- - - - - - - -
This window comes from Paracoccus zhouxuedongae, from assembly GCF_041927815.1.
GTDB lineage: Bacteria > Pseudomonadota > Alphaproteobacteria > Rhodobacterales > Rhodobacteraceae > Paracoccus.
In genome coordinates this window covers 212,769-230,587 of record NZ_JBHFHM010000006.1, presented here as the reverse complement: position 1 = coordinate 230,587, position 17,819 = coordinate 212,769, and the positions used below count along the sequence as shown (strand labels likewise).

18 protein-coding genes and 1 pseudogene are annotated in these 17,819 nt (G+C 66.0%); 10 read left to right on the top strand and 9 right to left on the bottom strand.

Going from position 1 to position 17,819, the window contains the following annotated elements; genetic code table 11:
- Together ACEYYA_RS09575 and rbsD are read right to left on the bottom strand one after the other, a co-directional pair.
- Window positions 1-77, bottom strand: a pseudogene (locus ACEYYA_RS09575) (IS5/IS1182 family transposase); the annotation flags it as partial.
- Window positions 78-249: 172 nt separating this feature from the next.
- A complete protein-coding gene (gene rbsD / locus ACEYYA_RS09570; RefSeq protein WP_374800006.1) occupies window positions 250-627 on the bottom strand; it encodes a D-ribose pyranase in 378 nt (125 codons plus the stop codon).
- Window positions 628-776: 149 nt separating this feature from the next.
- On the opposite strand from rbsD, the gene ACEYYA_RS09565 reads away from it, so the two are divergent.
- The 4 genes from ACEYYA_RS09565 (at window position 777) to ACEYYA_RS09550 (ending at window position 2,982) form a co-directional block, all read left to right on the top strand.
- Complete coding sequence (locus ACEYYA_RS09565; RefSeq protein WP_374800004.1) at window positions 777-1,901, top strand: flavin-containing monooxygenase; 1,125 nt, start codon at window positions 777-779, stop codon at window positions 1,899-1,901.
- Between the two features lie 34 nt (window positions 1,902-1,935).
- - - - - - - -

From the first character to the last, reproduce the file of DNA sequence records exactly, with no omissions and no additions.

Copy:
This window comes from Paracoccus zhouxuedongae, from assembly GCF_041927815.1.
GTDB lineage: Bacteria > Pseudomonadota > Alphaproteobacteria > Rhodobacterales > Rhodobacteraceae > Paracoccus.
In genome coordinates this window covers 212,769-230,587 of record NZ_JBHFHM010000006.1, presented here as the reverse complement: position 1 = coordinate 230,587, position 17,819 = coordinate 212,769, and the positions used below count along the sequence as shown (strand labels likewise).

18 protein-coding genes and 1 pseudogene are annotated in these 17,819 nt (G+C 66.0%); 10 read left to right on the top strand and 9 right to left on the bottom strand.

Going from position 1 to position 17,819, the window contains the following annotated elements; genetic code table 11:
- Together ACEYYA_RS09575 and rbsD are read right to left on the bottom strand one after the other, a co-directional pair.
- Window positions 1-77, bottom strand: a pseudogene (locus ACEYYA_RS09575) (IS5/IS1182 family transposase); the annotation flags it as partial.
- Window positions 78-249: 172 nt separating this feature from the next.
- A complete protein-coding gene (gene rbsD / locus ACEYYA_RS09570; RefSeq protein WP_374800006.1) occupies window positions 250-627 on the bottom strand; it encodes a D-ribose pyranase in 378 nt (125 codons plus the stop codon).
- Window positions 628-776: 149 nt separating this feature from the next.
- On the opposite strand from rbsD, the gene ACEYYA_RS09565 reads away from it, so the two are divergent.
- The 4 genes from ACEYYA_RS09565 (at window position 777) to ACEYYA_RS09550 (ending at window position 2,982) form a co-directional block, all read left to right on the top strand.
- Complete coding sequence (locus ACEYYA_RS09565; RefSeq protein WP_374800004.1) at window positions 777-1,901, top strand: flavin-containing monooxygenase; 1,125 nt, start codon at window positions 777-779, stop codon at window positions 1,899-1,901.
- Between the two features lie 34 nt (window positions 1,902-1,935).